Proximal Distance Algorithms: Theory and Practice

Kevin L. Keys, Hua Zhou, Kenneth Lange.

Year: 2019, Volume: 20, Issue: 66, Pages: 1−38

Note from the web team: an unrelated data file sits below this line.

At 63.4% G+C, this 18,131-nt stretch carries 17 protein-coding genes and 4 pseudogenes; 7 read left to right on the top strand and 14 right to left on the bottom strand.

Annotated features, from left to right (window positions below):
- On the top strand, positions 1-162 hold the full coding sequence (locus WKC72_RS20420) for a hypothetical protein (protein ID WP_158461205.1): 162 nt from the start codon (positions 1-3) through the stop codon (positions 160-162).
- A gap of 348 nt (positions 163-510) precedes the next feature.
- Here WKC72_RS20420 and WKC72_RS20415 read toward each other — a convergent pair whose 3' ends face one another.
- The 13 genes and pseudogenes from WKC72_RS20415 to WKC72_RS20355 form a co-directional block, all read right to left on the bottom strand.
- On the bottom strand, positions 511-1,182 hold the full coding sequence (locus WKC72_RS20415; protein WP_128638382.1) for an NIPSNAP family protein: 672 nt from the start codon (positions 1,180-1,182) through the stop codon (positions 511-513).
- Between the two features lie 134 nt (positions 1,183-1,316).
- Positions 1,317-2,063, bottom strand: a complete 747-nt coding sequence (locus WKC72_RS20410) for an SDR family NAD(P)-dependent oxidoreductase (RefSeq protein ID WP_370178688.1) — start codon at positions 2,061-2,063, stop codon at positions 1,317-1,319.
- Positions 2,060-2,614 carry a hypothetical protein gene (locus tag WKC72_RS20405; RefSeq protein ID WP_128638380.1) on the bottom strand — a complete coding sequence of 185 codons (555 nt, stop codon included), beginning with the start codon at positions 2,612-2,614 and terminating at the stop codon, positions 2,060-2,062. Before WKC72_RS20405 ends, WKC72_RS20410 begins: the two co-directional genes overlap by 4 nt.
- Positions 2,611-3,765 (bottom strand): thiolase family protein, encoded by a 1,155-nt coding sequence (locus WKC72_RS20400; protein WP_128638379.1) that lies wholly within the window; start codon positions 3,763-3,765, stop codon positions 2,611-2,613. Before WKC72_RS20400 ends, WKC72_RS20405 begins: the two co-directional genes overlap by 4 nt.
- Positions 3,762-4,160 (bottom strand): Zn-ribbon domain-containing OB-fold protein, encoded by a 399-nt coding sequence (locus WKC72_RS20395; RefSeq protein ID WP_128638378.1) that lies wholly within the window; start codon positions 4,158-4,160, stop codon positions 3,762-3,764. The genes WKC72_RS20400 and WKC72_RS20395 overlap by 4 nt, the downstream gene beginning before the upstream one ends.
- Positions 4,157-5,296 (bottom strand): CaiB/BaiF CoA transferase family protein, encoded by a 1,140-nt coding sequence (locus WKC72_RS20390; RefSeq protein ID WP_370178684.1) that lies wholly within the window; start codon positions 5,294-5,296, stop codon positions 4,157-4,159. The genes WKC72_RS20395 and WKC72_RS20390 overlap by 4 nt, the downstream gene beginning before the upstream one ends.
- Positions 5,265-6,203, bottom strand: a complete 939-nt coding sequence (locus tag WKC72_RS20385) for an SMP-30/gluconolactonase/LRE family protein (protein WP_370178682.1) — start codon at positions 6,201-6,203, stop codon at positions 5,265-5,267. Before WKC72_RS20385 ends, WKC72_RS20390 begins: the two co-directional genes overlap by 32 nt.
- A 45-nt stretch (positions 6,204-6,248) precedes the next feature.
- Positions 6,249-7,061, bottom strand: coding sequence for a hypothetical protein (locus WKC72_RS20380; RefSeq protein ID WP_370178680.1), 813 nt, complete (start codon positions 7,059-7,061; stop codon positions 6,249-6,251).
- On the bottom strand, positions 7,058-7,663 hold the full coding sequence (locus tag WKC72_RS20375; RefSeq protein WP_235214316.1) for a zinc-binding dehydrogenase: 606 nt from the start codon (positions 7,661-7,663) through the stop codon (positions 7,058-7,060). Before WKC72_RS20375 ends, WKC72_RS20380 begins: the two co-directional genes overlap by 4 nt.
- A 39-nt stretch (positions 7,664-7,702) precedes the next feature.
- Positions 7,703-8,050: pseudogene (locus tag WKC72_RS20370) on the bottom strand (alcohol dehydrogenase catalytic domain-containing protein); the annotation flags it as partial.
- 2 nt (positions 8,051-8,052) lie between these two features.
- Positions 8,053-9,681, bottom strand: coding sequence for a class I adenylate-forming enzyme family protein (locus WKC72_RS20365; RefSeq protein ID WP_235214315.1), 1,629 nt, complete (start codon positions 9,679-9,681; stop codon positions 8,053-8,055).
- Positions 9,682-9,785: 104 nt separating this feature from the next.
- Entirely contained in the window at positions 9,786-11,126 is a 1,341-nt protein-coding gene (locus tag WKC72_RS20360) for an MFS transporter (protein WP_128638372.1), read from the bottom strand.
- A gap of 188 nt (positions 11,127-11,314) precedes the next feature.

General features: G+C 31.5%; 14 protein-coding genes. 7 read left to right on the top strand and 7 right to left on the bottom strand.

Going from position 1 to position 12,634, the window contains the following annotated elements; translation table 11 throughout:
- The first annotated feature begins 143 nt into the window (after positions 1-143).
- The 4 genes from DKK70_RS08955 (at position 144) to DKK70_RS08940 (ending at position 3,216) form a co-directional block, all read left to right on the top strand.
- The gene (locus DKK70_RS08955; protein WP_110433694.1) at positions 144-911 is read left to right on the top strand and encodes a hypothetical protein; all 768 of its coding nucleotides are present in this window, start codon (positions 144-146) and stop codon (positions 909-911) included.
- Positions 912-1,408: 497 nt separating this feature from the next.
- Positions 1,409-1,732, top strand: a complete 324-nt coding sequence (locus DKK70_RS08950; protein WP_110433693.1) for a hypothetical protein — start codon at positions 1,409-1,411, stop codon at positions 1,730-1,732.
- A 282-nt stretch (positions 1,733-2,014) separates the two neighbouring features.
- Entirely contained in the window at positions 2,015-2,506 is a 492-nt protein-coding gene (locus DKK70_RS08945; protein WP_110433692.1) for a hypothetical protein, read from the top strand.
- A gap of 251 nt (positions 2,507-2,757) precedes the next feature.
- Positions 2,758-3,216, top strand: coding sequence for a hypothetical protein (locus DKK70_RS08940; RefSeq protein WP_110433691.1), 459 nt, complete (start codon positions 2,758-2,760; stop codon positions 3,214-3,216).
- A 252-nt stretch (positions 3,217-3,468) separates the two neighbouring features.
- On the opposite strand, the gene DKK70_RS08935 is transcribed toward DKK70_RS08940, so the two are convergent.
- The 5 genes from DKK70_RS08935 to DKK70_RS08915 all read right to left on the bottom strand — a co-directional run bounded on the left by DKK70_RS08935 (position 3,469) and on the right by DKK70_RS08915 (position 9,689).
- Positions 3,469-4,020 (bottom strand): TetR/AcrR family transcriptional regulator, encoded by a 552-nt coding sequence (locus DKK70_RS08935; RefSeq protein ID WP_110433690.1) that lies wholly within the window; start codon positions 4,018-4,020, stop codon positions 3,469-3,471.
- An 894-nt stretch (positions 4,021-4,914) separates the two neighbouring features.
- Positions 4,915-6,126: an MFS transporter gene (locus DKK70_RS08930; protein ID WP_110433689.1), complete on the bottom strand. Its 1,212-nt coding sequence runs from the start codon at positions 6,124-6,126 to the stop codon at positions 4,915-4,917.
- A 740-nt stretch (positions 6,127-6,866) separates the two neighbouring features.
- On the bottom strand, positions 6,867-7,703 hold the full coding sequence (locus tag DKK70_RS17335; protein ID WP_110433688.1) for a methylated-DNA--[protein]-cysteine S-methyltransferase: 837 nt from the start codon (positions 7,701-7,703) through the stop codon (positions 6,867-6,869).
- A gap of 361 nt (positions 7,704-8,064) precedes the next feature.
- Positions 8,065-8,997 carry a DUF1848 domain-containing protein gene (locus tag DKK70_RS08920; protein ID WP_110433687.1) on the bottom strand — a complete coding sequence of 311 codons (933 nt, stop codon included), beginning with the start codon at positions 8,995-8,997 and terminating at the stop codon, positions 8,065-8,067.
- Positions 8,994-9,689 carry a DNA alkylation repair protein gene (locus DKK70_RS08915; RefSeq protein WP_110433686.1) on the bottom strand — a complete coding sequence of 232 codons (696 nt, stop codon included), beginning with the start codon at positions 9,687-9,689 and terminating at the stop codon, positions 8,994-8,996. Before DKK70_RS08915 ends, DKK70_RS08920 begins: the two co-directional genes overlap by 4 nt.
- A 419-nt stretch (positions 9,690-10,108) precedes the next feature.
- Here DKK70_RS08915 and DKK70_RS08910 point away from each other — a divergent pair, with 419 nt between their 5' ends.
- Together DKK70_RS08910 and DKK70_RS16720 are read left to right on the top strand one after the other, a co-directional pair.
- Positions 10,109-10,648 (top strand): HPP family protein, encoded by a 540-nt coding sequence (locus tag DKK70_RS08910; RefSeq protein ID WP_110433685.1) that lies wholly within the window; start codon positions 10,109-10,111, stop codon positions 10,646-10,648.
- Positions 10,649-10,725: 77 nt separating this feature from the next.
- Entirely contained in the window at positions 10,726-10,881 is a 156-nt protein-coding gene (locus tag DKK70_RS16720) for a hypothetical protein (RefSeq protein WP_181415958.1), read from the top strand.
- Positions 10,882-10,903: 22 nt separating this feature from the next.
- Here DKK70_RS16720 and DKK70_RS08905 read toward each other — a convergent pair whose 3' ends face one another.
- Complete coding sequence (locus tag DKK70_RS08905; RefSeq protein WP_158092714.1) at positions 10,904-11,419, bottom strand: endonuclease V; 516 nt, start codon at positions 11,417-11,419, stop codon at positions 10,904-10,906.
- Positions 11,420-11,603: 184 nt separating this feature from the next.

Proximal distance algorithms combine the classical penalty method of constrained minimization with distance majorization. If $f(x)$ is the loss function, and $C$ is the constraint set in a constrained minimization problem, then the proximal distance principle mandates minimizing the penalized loss $f(x)+\frac{\rho}{2}dist(x,C)^2$ and following the solution $x_{\rho}$ to its limit as $\rho$ tends to $\infty$. At each iteration the squared Euclidean distance $dist(x,C)^2$ is majorized by the spherical quadratic $\|x-P_C(x_k)\|^2$, where $P_C(x_k)$ denotes the projection of the current iterate $x_k$ onto $C$. The minimum of the surrogate function $f(x)+\frac{\rho}{2}\|x-P_C(x_k)\|^2$ is given by the proximal map $prox_{\rho^{-1}f}[P_C(x_k)]$. The next iterate $x_{k+1}$ automatically decreases the original penalized loss for fixed $\rho$. Since many explicit projections and proximal maps are known, it is straightforward to derive and implement novel optimization algorithms in this setting. These algorithms can take hundreds if not thousands of iterations to converge, but the simple nature of each iteration makes proximal distance algorithms competitive with traditional algorithms. For convex problems, proximal distance algorithms reduce to proximal gradient algorithms and therefore enjoy well understood convergence properties. For nonconvex problems, one can attack convergence by invoking Zangwill's theorem. Our numerical examples demonstrate the utility of proximal distance algorithms in various high-dimensional settings, including a) linear programming, b) constrained least squares, c) projection to the closest kinship matrix, d) projection onto a second-order cone constraint, e) calculation of Horn's copositive matrix index, f) linear complementarity programming, and g) sparse principal components analysis. The proximal distance algorithm in each case is competitive or superior in speed to traditional methods such as the interior point method and the alternating direction method of multipliers (ADMM). Source code for the numerical examples can be found at